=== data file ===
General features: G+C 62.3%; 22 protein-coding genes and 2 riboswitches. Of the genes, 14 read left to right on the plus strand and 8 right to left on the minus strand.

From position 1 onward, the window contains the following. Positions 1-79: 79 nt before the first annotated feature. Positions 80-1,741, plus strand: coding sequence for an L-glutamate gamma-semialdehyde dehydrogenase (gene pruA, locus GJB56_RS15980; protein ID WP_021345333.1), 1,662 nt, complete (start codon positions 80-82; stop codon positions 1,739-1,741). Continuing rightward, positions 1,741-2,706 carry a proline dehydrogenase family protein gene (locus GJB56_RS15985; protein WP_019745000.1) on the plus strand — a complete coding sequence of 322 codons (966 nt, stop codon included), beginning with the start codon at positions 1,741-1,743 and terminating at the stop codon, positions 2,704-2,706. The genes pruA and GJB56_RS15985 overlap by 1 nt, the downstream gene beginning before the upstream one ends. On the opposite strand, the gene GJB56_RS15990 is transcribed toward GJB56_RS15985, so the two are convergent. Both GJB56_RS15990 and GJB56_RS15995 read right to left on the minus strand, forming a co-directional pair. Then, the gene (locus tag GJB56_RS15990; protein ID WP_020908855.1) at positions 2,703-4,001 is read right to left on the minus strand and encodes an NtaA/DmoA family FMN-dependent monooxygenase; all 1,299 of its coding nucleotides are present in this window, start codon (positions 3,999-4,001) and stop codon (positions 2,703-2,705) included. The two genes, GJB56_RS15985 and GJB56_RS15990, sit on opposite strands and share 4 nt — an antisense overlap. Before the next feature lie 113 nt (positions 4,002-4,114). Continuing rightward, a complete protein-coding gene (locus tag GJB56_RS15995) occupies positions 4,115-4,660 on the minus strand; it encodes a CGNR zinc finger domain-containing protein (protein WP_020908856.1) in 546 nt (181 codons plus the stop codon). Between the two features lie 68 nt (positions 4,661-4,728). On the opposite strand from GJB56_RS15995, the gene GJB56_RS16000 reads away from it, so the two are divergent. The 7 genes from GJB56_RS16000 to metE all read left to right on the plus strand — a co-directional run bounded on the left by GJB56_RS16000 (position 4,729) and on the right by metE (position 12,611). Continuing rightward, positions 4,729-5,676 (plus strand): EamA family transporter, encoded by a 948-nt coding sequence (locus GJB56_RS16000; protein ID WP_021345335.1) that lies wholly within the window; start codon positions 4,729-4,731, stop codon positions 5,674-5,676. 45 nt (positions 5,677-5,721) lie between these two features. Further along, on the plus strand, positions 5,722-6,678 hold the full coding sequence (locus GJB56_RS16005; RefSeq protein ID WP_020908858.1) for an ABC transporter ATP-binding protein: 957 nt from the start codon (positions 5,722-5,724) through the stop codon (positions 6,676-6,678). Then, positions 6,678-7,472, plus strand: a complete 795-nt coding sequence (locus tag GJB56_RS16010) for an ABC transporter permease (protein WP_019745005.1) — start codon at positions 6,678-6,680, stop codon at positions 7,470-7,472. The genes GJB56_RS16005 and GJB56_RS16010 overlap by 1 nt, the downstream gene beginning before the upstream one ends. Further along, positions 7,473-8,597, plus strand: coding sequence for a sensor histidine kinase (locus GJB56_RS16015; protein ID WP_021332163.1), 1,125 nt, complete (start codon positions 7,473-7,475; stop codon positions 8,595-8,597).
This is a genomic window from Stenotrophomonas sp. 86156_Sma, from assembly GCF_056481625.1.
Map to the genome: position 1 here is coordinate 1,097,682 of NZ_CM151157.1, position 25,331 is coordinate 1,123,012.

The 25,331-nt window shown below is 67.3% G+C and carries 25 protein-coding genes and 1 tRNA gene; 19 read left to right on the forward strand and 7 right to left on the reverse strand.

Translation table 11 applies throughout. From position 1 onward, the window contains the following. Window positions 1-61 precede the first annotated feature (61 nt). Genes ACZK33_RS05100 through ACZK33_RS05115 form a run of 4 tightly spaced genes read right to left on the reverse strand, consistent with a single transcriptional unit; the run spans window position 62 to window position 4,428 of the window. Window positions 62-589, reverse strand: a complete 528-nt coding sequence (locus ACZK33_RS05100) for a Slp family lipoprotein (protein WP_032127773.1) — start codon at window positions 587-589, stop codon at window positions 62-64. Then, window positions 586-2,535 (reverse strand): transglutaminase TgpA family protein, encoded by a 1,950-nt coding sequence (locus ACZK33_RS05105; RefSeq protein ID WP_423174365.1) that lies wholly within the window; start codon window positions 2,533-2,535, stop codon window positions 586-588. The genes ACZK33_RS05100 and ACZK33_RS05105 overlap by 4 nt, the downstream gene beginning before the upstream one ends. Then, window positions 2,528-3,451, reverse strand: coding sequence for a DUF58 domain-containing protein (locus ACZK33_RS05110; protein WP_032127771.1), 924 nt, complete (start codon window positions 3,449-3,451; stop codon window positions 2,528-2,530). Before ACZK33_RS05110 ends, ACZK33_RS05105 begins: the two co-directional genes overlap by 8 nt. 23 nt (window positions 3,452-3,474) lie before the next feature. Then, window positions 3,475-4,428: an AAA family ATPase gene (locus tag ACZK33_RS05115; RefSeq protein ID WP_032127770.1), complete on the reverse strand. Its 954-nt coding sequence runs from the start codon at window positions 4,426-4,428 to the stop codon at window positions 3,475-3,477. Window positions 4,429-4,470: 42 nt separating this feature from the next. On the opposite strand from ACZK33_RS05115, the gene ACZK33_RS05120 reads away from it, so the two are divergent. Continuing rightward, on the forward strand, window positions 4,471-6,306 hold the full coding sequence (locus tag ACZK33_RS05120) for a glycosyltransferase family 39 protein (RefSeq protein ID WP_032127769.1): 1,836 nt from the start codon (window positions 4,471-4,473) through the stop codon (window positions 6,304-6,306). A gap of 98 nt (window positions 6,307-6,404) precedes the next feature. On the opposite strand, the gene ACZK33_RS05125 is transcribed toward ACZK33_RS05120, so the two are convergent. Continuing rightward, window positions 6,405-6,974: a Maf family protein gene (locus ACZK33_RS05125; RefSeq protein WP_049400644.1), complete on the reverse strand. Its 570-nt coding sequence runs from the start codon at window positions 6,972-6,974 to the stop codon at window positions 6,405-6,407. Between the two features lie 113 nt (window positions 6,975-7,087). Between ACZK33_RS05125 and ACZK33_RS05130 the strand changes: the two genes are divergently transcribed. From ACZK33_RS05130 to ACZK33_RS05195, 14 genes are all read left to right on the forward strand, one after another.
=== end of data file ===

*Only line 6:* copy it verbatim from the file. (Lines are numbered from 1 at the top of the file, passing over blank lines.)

Translation table 11 applies throughout. From position 1 onward, the window contains the following. Window positions 1-61 precede the first annotated feature (61 nt). Genes ACZK33_RS05100 through ACZK33_RS05115 form a run of 4 tightly spaced genes read right to left on the reverse strand, consistent with a single transcriptional unit; the run spans window position 62 to window position 4,428 of the window. Window positions 62-589, reverse strand: a complete 528-nt coding sequence (locus ACZK33_RS05100) for a Slp family lipoprotein (protein WP_032127773.1) — start codon at window positions 587-589, stop codon at window positions 62-64. Then, window positions 586-2,535 (reverse strand): transglutaminase TgpA family protein, encoded by a 1,950-nt coding sequence (locus ACZK33_RS05105; RefSeq protein ID WP_423174365.1) that lies wholly within the window; start codon window positions 2,533-2,535, stop codon window positions 586-588. The genes ACZK33_RS05100 and ACZK33_RS05105 overlap by 4 nt, the downstream gene beginning before the upstream one ends. Then, window positions 2,528-3,451, reverse strand: coding sequence for a DUF58 domain-containing protein (locus ACZK33_RS05110; protein WP_032127771.1), 924 nt, complete (start codon window positions 3,449-3,451; stop codon window positions 2,528-2,530). Before ACZK33_RS05110 ends, ACZK33_RS05105 begins: the two co-directional genes overlap by 8 nt. 23 nt (window positions 3,452-3,474) lie before the next feature. Then, window positions 3,475-4,428: an AAA family ATPase gene (locus tag ACZK33_RS05115; RefSeq protein ID WP_032127770.1), complete on the reverse strand. Its 954-nt coding sequence runs from the start codon at window positions 4,426-4,428 to the stop codon at window positions 3,475-3,477. Window positions 4,429-4,470: 42 nt separating this feature from the next. On the opposite strand from ACZK33_RS05115, the gene ACZK33_RS05120 reads away from it, so the two are divergent. Continuing rightward, on the forward strand, window positions 4,471-6,306 hold the full coding sequence (locus tag ACZK33_RS05120) for a glycosyltransferase family 39 protein (RefSeq protein ID WP_032127769.1): 1,836 nt from the start codon (window positions 4,471-4,473) through the stop codon (window positions 6,304-6,306). A gap of 98 nt (window positions 6,307-6,404) precedes the next feature. On the opposite strand, the gene ACZK33_RS05125 is transcribed toward ACZK33_RS05120, so the two are convergent. Continuing rightward, window positions 6,405-6,974: a Maf family protein gene (locus ACZK33_RS05125; RefSeq protein WP_049400644.1), complete on the reverse strand. Its 570-nt coding sequence runs from the start codon at window positions 6,972-6,974 to the stop codon at window positions 6,405-6,407. Between the two features lie 113 nt (window positions 6,975-7,087). Between ACZK33_RS05125 and ACZK33_RS05130 the strand changes: the two genes are divergently transcribed. From ACZK33_RS05130 to ACZK33_RS05195, 14 genes are all read left to right on the forward strand, one after another.